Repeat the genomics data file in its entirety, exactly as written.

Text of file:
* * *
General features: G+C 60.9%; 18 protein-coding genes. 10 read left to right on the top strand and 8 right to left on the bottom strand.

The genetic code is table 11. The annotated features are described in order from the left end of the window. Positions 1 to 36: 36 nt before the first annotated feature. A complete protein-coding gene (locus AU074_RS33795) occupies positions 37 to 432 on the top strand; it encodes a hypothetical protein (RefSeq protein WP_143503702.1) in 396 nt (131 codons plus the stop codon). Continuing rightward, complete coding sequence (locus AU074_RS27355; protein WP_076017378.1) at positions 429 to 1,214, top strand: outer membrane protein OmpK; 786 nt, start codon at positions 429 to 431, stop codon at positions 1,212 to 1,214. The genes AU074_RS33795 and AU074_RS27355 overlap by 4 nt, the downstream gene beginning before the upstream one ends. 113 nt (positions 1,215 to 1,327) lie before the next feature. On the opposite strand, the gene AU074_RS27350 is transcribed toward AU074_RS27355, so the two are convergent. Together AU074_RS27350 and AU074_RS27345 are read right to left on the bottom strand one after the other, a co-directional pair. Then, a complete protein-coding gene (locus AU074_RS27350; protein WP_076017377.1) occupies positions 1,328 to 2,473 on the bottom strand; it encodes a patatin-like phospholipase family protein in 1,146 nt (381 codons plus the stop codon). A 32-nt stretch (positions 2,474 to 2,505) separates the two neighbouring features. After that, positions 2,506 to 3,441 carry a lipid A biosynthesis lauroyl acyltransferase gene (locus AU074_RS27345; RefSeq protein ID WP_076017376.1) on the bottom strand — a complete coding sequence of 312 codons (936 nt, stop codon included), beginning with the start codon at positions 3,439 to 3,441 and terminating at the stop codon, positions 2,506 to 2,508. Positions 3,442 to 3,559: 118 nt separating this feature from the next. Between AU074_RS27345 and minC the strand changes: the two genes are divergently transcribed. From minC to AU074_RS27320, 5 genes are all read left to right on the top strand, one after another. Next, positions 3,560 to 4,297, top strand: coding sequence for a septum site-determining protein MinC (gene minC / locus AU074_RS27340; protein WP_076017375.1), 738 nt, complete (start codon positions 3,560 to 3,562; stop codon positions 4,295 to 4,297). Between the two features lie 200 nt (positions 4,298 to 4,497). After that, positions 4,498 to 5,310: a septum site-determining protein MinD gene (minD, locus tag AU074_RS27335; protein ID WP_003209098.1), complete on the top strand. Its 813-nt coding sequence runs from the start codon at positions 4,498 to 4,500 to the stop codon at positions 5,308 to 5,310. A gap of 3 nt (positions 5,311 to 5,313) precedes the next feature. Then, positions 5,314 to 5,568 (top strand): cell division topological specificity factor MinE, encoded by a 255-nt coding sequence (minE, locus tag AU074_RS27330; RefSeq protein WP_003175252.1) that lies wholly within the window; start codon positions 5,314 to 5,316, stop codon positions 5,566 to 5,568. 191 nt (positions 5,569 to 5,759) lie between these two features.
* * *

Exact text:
General features: G+C 60.9%; 18 protein-coding genes. 10 read left to right on the top strand and 8 right to left on the bottom strand.

The genetic code is table 11. The annotated features are described in order from the left end of the window. Positions 1 to 36: 36 nt before the first annotated feature. A complete protein-coding gene (locus AU074_RS33795) occupies positions 37 to 432 on the top strand; it encodes a hypothetical protein (RefSeq protein WP_143503702.1) in 396 nt (131 codons plus the stop codon). Continuing rightward, complete coding sequence (locus AU074_RS27355; protein WP_076017378.1) at positions 429 to 1,214, top strand: outer membrane protein OmpK; 786 nt, start codon at positions 429 to 431, stop codon at positions 1,212 to 1,214. The genes AU074_RS33795 and AU074_RS27355 overlap by 4 nt, the downstream gene beginning before the upstream one ends. 113 nt (positions 1,215 to 1,327) lie before the next feature. On the opposite strand, the gene AU074_RS27350 is transcribed toward AU074_RS27355, so the two are convergent. Together AU074_RS27350 and AU074_RS27345 are read right to left on the bottom strand one after the other, a co-directional pair. Then, a complete protein-coding gene (locus AU074_RS27350; protein WP_076017377.1) occupies positions 1,328 to 2,473 on the bottom strand; it encodes a patatin-like phospholipase family protein in 1,146 nt (381 codons plus the stop codon). A 32-nt stretch (positions 2,474 to 2,505) separates the two neighbouring features. After that, positions 2,506 to 3,441 carry a lipid A biosynthesis lauroyl acyltransferase gene (locus AU074_RS27345; RefSeq protein ID WP_076017376.1) on the bottom strand — a complete coding sequence of 312 codons (936 nt, stop codon included), beginning with the start codon at positions 3,439 to 3,441 and terminating at the stop codon, positions 2,506 to 2,508. Positions 3,442 to 3,559: 118 nt separating this feature from the next. Between AU074_RS27345 and minC the strand changes: the two genes are divergently transcribed. From minC to AU074_RS27320, 5 genes are all read left to right on the top strand, one after another. Next, positions 3,560 to 4,297, top strand: coding sequence for a septum site-determining protein MinC (gene minC / locus AU074_RS27340; protein WP_076017375.1), 738 nt, complete (start codon positions 3,560 to 3,562; stop codon positions 4,295 to 4,297). Between the two features lie 200 nt (positions 4,298 to 4,497). After that, positions 4,498 to 5,310: a septum site-determining protein MinD gene (minD, locus tag AU074_RS27335; protein ID WP_003209098.1), complete on the top strand. Its 813-nt coding sequence runs from the start codon at positions 4,498 to 4,500 to the stop codon at positions 5,308 to 5,310. A gap of 3 nt (positions 5,311 to 5,313) precedes the next feature. Then, positions 5,314 to 5,568 (top strand): cell division topological specificity factor MinE, encoded by a 255-nt coding sequence (minE, locus tag AU074_RS27330; RefSeq protein WP_003175252.1) that lies wholly within the window; start codon positions 5,314 to 5,316, stop codon positions 5,566 to 5,568. 191 nt (positions 5,569 to 5,759) lie between these two features.